methods of comparative political study, examining such topics as politi- 
cal culture, social structure, party systems, an(^political institutions and 
constitutions. Prerequisites: UCPOL 1701. 

UCPOL 3860. History of Political Thought: Ancient and Medieval 
(3 hours) 

A survey of the history of political thought, emphasizing major authors 
and texts, including Plato, Al-Farabi, and St. Thomas Aquinas. Prerequisite: 
UCPOL 1701 and UCCOM 1712. 

UCPOL 3861. History of Political Thought: Modem (3 hours) 

The political thought and practice of the Middle Ages in the West were 
profoundly shaped by Christianity. One of the distinquishing marks of 
the modern era is the challenge by political thinkers of Christianity's 
central role; the origins of that challenge are to be found in Machiavelli, 



95 



Hobbes, and Locke. This challenge, however, is not of the same nature as 
the philosophical investigation of revelation which had been carried on 
by ancient political philosophers. Not only that, but this challenge comes 
hand-in-hand with an account of human life that is in many ways limited 
and limiting even as it claims to be liberating. It provokes a critical reaction 
from within the framework of modern political thinking. Some of the most 
influential representatives of this criticism are Marx and the representatives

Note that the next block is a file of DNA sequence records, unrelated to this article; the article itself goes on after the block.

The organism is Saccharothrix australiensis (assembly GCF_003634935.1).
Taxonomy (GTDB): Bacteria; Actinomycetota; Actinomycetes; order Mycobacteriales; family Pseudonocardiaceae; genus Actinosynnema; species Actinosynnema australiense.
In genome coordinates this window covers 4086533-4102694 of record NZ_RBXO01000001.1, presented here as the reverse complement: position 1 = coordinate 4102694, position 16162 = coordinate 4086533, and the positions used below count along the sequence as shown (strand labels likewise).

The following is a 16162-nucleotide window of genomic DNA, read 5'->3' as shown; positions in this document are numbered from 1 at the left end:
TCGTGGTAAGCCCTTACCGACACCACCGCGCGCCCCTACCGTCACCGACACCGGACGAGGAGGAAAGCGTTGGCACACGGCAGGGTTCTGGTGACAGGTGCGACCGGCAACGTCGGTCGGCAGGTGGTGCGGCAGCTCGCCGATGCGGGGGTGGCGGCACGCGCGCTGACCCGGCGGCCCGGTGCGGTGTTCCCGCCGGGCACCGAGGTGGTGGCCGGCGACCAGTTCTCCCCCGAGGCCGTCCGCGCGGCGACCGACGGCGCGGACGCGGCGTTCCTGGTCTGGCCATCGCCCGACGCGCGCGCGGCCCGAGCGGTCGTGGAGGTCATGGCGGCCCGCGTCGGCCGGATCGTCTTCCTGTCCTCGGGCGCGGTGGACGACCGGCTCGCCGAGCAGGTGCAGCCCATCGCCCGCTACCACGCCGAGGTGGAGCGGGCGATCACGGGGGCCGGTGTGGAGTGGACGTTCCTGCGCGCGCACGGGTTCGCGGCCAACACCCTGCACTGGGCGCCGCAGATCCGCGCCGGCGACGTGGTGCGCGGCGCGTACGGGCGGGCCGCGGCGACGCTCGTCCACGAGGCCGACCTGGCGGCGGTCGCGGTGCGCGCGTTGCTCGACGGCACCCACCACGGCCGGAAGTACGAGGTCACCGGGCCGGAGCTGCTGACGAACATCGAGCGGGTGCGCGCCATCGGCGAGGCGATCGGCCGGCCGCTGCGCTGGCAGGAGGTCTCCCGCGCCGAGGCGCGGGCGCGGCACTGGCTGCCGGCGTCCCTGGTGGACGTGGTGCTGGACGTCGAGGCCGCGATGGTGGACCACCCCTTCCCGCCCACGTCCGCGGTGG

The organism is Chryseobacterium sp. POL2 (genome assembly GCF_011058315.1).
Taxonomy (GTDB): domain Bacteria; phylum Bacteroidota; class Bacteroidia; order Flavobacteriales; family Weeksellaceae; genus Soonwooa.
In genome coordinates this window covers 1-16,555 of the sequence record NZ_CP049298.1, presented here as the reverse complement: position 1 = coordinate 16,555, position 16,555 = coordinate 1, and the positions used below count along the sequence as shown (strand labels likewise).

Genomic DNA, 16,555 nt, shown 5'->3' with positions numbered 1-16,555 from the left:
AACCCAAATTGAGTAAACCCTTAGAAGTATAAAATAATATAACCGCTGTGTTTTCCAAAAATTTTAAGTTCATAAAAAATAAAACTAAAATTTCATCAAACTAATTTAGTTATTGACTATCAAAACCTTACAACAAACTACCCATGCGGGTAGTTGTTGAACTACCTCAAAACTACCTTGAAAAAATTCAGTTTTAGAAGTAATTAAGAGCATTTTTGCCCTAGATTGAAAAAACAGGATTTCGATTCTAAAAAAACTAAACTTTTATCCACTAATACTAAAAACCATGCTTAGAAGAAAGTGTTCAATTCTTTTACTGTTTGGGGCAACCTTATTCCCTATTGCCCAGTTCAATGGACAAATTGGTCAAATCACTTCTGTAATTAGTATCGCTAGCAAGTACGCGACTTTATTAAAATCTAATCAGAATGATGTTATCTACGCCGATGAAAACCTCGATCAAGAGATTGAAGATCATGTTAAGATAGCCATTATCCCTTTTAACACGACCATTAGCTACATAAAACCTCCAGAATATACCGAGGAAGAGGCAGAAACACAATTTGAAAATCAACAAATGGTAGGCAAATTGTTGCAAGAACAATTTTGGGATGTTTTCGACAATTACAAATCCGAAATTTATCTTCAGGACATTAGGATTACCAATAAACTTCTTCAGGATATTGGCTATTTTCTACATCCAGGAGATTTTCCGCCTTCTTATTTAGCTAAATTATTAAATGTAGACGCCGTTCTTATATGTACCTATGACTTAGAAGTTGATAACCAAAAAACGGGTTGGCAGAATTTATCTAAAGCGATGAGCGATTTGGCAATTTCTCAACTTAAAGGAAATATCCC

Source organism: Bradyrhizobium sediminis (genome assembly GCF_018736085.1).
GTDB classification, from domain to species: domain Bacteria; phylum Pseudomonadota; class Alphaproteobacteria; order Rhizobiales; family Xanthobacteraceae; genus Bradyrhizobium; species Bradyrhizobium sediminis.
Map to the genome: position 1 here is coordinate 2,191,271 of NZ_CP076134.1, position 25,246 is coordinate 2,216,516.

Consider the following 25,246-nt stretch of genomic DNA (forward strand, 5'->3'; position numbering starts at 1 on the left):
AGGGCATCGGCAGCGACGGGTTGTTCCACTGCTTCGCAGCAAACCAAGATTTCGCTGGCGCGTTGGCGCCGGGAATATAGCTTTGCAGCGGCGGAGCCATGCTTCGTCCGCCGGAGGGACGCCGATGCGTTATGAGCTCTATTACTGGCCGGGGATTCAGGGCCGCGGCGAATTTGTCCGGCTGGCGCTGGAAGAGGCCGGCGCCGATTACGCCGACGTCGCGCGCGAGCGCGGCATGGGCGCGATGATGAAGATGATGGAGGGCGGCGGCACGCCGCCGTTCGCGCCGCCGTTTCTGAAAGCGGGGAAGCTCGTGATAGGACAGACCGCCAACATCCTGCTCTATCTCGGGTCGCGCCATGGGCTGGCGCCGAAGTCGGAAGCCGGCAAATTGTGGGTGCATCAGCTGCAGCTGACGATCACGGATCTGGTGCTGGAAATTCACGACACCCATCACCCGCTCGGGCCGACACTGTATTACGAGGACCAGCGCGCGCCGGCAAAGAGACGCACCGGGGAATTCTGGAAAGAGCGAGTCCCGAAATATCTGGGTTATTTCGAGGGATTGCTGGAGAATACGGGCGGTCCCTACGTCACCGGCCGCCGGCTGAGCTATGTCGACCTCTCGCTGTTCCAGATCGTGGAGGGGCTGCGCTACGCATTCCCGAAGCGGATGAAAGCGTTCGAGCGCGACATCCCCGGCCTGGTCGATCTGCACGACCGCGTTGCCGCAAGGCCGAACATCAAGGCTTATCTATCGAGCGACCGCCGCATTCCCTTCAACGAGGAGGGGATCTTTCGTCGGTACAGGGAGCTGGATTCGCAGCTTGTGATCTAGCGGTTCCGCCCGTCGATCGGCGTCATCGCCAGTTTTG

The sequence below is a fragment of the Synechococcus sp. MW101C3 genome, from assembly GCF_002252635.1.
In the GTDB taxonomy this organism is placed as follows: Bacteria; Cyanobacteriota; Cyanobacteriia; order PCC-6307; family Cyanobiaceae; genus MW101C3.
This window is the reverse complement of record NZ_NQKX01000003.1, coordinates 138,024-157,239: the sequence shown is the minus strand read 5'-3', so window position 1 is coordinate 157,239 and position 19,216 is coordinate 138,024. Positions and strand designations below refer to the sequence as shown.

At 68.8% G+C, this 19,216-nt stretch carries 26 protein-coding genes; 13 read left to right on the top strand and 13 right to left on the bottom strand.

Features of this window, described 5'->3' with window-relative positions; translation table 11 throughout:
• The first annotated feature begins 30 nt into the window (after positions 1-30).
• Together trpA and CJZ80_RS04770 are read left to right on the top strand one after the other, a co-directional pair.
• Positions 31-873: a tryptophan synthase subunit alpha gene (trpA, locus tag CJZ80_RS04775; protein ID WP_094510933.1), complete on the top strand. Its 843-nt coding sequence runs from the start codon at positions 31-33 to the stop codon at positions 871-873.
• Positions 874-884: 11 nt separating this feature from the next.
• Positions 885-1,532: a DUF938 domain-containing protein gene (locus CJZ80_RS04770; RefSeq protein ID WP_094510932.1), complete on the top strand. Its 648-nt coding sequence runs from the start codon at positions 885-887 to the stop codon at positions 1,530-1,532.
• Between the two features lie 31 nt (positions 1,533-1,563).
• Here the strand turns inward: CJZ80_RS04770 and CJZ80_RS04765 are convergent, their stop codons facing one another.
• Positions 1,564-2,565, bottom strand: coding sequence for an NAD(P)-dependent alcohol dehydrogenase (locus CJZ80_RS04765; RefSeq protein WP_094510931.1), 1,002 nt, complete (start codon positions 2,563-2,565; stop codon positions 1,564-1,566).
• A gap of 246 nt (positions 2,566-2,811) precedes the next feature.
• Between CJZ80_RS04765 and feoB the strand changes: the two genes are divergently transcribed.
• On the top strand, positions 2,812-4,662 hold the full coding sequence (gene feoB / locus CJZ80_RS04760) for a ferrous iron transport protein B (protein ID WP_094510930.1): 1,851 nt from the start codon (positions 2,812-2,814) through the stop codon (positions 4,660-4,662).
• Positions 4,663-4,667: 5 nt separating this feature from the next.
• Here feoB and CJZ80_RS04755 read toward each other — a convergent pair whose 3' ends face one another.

of the political movements his thought inspire. The primary goal of this 
course is to gain an acquaintance with the uniquely modern way of resolv- 
ing the tension between reason and revelation, its view of the regime and 
citizenship, and its account of the human good. Prerequisites: UCCOM 
1712 and UCPOL 1701. 

UCPOL 2995/4995. Special Topics in Politics (3 hours) 

A variety of courses will be offered to respond to topical needs of 
the curriculum. 

UCPOL 4510. Internship in Politics (3-12 hours) 

An internship is designed to provide a formalized experiential learning 
opportunity to qualified students. The internship generally requires the 
student to obtain a full-time faculty supervisor, submit a learning agree- 
ment, work 30-35 hours for every hour of academic credit, keep a written 
journal of the work experience, have regularly scheduled meetings with 
the full-time faculty supervisor, and write a research paper dealing with 
some aspect of the internship. An extensive list of internships is maintained 
by the Career Services Office. Graded on a Satisfactory/Unsatisfactory 
basis. Prerequisites: Permission of the full-time faculty supervisor and 
qualification for the internship program. 



Psychology 



UCPSY 1701. Principles of Psychology (3 hours)